Iots cloudy future

Circuit Break Podcast #10

IoT’s Cloudy Future

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Tour MacroFab's ITAR-Compliant Facility

April 8, 2016, Episode #10

The MEP's first guest! Trey German joins Stephen and Parker to talk about Trey's latest project.
  • First Guest for the MacroFab Engineering Podcast! Trey German is working on an IoT platform using BLE and a small coin cell.
  • Trey’s device worked on the first revision! How often does that happen?
  • Trey used a really cool side mounted RGB LED. Part number OVSRRGBCC3 by TT electronics.
  • The widget Trey is working on is designed to be very flexible in its use. It is not so much a development platform as a flexible device.
  • Trey used to be an engineer at Texas Instruments and was the Launchpad Application Manager. He will miss training and teaching people electronics but will be doing classes in the future.
  • Stephen has begun working on the analog layout of the Super Simple Power Supply. He has finished designing the power block of the supply. We deem this the Energon Cube. See Figure 2.
  • There is a really cool video about assembling the TR-1 which is the first commercially manufactured transistor radio. They used a ferris wheel of molten lead solder to solder the PCB and parts similar to a wave solder machine except a lot less OSHA compliant. Wiki link for the TR-1.
  • Parker wants to build a vapor phase reflow oven. Sous vide for PCB boards!
  • Trey, Stephen, and Parker talk about what kind of connectors they like and hate. Parker has a really cool pogo pin that works on 50mil spacing 2×5 J-Tag connectors. Part number 100803-011.
  • Revolv is going to turn off the servers for the IoT home automation. This will brick consumer devices. Is the era of IoT bringing an end the concept of owning hardware?
Figure 1: Trey German’s IoT platform PCB

Figure 1: Trey German’s IoT platform PCB

Figure 2: 3D rendering of the Energon Cube for the Super Simple Power Supply

Figure 2: 3D rendering of the Energon Cube for the Super Simple Power Supply

Figure 3: Exploded view of the Energon cube for the Super Simple Power Supply

Figure 3: Exploded view of the Energon cube for the Super Simple Power Supply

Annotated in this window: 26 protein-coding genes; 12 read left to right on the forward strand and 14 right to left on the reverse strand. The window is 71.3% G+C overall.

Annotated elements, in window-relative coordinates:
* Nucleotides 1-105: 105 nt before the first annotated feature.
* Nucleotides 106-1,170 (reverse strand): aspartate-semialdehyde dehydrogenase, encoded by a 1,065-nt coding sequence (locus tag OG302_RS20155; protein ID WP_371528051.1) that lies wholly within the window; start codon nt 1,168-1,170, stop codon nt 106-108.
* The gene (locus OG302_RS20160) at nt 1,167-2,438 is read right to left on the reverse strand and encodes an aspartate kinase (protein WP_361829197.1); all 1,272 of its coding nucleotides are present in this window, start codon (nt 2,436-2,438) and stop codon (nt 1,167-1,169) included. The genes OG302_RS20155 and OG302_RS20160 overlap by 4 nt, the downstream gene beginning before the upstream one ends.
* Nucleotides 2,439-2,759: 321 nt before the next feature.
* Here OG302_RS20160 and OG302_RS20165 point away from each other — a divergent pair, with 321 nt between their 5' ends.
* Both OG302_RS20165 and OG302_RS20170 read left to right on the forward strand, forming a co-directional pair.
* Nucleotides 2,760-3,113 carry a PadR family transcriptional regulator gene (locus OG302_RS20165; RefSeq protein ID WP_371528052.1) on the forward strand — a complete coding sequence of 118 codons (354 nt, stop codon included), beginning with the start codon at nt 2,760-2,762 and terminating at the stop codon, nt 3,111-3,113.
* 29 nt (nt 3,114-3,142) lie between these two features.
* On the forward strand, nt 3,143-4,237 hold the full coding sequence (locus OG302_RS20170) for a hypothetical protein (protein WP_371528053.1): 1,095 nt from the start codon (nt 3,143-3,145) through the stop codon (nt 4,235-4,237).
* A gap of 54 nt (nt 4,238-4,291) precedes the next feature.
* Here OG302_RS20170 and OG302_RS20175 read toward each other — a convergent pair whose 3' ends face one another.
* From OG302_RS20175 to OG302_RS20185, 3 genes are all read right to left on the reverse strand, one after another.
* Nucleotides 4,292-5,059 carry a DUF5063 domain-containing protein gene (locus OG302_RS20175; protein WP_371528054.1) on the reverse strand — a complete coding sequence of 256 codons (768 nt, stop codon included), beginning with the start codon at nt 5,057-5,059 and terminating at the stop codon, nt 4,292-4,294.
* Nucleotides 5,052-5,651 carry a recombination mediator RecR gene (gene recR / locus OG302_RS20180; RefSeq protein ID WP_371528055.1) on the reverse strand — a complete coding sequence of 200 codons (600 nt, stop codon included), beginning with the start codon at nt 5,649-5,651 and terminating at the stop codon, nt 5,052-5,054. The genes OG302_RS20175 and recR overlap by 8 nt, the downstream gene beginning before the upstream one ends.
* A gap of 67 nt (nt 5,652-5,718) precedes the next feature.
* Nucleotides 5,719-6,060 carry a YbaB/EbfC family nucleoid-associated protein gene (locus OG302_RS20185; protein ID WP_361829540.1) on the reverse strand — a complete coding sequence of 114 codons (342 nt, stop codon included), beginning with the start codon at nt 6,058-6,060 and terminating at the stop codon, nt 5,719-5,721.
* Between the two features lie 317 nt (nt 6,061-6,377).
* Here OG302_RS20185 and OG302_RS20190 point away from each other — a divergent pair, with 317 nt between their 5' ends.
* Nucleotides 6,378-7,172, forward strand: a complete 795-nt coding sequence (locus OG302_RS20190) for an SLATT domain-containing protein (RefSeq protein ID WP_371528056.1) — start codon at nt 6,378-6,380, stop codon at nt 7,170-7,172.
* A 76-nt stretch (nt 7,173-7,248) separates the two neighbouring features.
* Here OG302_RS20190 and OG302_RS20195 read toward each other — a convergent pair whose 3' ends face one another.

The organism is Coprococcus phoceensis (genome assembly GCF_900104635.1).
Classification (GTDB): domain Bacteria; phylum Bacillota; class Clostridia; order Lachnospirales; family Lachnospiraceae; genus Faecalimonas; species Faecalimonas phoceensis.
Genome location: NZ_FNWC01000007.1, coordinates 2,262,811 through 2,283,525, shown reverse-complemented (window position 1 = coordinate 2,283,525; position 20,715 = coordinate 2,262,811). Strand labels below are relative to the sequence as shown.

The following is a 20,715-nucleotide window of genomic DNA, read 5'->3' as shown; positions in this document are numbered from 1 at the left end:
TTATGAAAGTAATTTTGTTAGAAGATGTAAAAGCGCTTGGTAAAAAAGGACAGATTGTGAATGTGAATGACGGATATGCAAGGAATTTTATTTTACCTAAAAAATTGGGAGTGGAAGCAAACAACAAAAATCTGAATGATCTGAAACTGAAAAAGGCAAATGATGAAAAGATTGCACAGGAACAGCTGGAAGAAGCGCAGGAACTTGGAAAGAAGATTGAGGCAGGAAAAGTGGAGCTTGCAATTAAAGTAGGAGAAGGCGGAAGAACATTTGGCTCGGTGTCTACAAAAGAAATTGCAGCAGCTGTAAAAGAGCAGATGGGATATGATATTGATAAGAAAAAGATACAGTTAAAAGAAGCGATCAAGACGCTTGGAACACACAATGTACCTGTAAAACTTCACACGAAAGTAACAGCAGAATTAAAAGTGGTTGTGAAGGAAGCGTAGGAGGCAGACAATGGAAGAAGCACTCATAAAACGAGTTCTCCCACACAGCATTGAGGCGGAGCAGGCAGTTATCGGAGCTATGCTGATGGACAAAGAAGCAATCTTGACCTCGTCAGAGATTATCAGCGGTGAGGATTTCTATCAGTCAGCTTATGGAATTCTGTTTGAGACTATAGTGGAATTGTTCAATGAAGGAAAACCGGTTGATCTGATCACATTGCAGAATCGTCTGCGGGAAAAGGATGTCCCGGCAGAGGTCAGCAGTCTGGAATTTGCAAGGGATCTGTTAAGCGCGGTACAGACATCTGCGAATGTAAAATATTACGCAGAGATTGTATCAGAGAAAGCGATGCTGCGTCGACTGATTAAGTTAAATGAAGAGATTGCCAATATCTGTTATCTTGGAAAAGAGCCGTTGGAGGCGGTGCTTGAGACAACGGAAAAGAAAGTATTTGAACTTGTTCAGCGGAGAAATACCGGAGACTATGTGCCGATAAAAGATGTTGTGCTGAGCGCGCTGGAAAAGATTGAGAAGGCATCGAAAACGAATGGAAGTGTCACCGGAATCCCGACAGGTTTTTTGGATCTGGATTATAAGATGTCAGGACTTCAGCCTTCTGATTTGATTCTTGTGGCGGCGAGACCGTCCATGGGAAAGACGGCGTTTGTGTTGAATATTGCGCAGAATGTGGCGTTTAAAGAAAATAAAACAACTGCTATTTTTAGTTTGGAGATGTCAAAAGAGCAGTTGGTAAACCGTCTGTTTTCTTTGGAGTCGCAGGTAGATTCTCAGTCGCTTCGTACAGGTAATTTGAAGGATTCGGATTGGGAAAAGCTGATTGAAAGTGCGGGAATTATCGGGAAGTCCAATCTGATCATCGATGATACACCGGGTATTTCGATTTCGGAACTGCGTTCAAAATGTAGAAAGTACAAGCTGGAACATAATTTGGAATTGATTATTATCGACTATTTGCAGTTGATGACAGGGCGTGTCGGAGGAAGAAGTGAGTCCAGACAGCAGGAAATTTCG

About the Hosts

Parker dillmann
  Parker Dillmann

Parker is an Electrical Engineer with backgrounds in Embedded System Design and Digital Signal Processing. He got his start in 2005 by hacking Nintendo consoles into portable gaming units. The following year he designed and produced an Atari 2600 video mod to allow the Atari to display a crisp, RF fuzz free picture on newer TVs. Over a thousand Atari video mods where produced by Parker from 2006 to 2011 and the mod is still made by other enthusiasts in the Atari community.

In 2006, Parker enrolled at The University of Texas at Austin as a Petroleum Engineer. After realizing electronics was his passion he switched majors in 2007 to Electrical and Computer Engineering. Following his previous background in making the Atari 2600 video mod, Parker decided to take more board layout classes and circuit design classes. Other areas of study include robotics, microcontroller theory and design, FPGA development with VHDL and Verilog, and image and signal processing with DSPs. In 2010, Parker won a Ti sponsored Launchpad programming and design contest that was held by the IEEE CS chapter at the University. Parker graduated with a BS in Electrical and Computer Engineering in the Spring of 2012.

In the Summer of 2012, Parker was hired on as an Electrical Engineer at Dynamic Perception to design and prototype new electronic products. Here, Parker learned about full product development cycles and honed his board layout skills. Seeing the difficulties in managing operations and FCC/CE compliance testing, Parker thought there had to be a better way for small electronic companies to get their product out in customer's hands.

Parker also runs the blog, longhornengineer.com, where he posts his personal projects, technical guides, and appnotes about board layout design and components.

Stephen Kraig
  Stephen Kraig

Stephen Kraig began his electronics career by building musical oriented circuits in 2003. Stephen is an avid guitar player and, in his down time, manufactures audio electronics including guitar amplifiers, pedals, and pro audio gear. Stephen graduated with a BS in Electrical Engineering from Texas A&M University.

Special thanks to whixr over at Tymkrs for the intro and outro!

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